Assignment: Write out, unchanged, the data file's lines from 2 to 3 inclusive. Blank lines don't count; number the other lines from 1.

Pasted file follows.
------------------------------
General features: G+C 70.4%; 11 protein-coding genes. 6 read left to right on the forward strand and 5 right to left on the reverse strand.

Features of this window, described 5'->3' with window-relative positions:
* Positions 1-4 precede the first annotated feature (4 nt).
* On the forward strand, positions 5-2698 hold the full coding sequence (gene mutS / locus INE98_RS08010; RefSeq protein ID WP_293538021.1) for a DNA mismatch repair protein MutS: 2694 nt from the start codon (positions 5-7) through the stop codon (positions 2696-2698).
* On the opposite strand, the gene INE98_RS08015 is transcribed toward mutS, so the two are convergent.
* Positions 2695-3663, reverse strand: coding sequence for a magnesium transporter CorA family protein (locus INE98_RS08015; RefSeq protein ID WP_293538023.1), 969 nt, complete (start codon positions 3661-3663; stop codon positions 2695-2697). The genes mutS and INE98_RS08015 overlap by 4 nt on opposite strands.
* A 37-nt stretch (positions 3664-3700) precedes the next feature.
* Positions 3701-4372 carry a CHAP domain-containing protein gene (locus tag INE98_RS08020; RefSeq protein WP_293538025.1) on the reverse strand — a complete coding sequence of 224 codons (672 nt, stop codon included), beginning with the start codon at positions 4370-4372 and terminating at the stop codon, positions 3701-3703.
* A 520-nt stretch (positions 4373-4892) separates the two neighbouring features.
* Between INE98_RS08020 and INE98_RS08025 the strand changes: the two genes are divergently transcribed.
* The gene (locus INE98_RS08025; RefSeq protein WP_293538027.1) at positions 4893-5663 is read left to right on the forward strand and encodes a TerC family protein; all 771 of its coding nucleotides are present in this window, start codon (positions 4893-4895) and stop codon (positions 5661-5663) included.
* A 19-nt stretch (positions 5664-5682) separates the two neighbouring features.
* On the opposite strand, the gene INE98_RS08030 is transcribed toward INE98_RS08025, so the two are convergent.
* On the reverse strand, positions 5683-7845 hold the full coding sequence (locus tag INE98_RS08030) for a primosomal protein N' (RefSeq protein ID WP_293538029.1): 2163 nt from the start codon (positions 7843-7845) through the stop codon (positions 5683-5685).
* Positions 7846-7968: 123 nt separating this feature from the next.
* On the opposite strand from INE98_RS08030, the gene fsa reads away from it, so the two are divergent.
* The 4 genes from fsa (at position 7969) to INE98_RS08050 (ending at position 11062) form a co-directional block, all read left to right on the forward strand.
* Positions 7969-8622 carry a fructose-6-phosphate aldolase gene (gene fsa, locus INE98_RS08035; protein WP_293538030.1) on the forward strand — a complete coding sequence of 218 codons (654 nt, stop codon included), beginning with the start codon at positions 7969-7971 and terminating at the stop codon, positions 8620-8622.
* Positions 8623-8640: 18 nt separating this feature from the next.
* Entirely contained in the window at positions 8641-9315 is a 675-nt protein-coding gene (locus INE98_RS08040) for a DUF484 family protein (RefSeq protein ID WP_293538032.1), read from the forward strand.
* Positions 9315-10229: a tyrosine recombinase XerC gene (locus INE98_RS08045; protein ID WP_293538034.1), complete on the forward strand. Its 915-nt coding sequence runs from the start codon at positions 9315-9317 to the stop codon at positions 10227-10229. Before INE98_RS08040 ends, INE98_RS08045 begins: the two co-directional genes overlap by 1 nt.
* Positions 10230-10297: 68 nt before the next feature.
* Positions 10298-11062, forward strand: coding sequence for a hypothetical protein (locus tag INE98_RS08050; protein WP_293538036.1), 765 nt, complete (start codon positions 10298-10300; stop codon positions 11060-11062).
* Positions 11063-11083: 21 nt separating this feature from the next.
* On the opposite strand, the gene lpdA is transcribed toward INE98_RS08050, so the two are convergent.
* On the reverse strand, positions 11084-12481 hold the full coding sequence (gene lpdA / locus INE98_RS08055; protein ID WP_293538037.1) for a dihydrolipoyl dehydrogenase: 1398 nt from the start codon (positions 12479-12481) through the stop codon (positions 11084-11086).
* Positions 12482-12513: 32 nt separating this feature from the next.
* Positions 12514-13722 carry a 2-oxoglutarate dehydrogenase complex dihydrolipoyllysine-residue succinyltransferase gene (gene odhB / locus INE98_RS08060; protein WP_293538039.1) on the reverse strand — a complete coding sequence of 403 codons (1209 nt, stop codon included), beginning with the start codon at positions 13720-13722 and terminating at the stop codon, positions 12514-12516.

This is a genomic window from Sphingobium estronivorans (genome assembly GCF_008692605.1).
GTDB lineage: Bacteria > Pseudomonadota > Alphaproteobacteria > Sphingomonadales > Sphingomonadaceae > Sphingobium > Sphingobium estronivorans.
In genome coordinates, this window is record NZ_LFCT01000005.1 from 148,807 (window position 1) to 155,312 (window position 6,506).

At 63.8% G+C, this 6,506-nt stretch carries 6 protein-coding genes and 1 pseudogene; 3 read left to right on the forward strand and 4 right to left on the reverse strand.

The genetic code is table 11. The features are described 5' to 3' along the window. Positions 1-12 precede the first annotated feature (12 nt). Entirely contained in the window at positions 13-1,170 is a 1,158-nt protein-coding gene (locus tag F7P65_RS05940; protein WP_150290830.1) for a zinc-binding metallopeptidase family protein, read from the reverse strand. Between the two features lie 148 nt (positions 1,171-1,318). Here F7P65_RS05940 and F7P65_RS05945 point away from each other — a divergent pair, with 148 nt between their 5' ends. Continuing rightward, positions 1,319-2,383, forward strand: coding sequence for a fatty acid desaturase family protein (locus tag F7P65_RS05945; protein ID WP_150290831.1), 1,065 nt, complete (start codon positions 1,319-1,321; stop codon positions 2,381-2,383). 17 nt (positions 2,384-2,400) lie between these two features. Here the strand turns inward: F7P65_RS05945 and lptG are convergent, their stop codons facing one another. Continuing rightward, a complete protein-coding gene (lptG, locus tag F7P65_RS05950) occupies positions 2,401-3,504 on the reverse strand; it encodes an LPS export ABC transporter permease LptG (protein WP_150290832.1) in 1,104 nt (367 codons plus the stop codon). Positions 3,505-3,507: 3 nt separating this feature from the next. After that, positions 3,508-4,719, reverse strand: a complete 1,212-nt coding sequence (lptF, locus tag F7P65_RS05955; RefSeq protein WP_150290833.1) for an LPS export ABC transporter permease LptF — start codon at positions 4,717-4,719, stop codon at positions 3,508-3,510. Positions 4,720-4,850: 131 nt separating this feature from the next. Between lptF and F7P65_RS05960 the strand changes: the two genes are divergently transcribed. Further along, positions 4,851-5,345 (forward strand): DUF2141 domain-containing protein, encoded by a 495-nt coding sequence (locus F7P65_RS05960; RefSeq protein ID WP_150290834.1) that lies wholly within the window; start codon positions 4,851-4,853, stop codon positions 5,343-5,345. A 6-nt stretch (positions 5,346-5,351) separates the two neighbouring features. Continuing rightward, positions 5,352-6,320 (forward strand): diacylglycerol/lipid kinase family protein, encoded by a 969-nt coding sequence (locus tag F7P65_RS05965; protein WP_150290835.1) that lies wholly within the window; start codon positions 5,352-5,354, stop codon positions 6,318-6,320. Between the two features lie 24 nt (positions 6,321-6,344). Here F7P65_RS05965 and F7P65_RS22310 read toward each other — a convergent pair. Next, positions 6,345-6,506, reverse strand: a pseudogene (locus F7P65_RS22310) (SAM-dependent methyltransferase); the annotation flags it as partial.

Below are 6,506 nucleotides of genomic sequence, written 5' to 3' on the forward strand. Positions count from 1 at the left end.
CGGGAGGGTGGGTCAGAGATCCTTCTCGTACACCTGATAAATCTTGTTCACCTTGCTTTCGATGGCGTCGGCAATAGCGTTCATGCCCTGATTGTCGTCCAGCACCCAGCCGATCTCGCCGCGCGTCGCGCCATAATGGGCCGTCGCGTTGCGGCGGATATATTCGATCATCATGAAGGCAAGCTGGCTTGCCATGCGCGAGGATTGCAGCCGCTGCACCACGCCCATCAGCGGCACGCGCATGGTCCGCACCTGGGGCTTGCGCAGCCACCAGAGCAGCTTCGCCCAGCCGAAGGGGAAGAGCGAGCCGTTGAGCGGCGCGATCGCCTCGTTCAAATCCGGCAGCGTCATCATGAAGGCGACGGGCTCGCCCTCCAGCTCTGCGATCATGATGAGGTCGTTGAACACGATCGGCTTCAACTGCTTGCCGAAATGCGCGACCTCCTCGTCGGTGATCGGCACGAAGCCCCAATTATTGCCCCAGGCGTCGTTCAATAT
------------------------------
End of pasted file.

Features of this window, described 5'->3' with window-relative positions:
* Positions 1-4 precede the first annotated feature (4 nt).